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Paul Kiesel
Paul Kiesel
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Bear Stearns — The First Wave Mortgage Failure

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Mortgage loan industry facing continued crisis

Having filed 15 Federal Class Action law suits in the last two weeks against financial institutions that have sold Option ARM Loans to hundreds of thousands of consumers in California we continue to watch with keen interest where the financial markets are going. The financial markets are certainly beginning to feel the impact of these “shaky” loans. Bear Stearns agreed to inject $3.2 billion of their own money to stabilize one of two hedge funds threatened with collapse by escalating default rates among mortgage holders. Bear Stearns larger of their two hedge funds is as yet unprotected.

Bear Stearns averted a meltdown this time, but if delinquencies and defaults on subprime loans surge, Wall Street firms, hedge funds and pension funds could be left holding billions of dollars in bonds and securities backed by loans that are quickly losing their value.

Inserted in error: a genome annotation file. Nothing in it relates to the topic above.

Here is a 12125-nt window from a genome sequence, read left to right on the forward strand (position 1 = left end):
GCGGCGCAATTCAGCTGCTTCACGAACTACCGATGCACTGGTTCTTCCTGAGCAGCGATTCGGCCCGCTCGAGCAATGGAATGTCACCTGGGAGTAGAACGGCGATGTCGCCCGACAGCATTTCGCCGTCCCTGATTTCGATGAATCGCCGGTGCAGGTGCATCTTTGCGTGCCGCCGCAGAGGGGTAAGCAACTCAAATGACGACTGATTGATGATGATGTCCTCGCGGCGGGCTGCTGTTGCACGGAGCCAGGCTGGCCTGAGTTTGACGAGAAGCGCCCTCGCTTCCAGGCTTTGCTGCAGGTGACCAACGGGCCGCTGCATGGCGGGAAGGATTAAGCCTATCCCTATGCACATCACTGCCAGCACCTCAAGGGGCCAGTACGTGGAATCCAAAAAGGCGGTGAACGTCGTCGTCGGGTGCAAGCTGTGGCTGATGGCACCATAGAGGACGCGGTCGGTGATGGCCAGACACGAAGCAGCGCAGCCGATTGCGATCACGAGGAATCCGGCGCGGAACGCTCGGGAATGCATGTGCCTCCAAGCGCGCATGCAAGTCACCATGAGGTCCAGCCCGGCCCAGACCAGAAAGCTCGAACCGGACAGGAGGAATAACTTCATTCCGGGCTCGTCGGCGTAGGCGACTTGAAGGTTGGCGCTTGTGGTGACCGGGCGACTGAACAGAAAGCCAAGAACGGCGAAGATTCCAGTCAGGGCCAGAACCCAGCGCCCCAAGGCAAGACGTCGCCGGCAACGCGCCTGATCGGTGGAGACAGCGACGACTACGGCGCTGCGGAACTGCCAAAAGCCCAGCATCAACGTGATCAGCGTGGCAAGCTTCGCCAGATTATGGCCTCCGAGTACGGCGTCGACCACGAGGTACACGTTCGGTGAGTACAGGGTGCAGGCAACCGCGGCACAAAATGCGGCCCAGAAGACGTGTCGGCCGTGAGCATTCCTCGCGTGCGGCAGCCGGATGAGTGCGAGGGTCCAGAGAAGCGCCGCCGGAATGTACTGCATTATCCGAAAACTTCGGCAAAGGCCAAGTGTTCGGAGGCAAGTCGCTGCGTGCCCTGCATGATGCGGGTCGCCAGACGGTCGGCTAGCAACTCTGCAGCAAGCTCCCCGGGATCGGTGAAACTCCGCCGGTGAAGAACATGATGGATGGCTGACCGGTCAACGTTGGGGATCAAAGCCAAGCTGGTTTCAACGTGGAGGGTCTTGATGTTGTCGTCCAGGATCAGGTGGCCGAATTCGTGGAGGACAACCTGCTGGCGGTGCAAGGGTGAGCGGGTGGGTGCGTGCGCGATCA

Bear Stearns acted yesterday after the hedge fund and a related fund had suffered millions in losses and after shocked investors had begun asking for their money back. The firm agreed to buy out several Wall Street banks that had lent the fund money, which managers hoped would avoid a broader sell-off without causing a meltdown in the once-booming market for mortgage securities.

The subprime market is the first to feel the full impact of adjustable rate mortgage increases but, without a doubt, the next shock wave will be felt by the Option ARM loan market. The class action instituted by Kiesel Boucher Larson LLP against the 15 largest lenders in the California marketplace seeks to provide “rescission” (essentially unwinding the mortgages consumers purchased and returning the funds they contributed) to place them back where they had been before these risky loans were marketed and sold to them.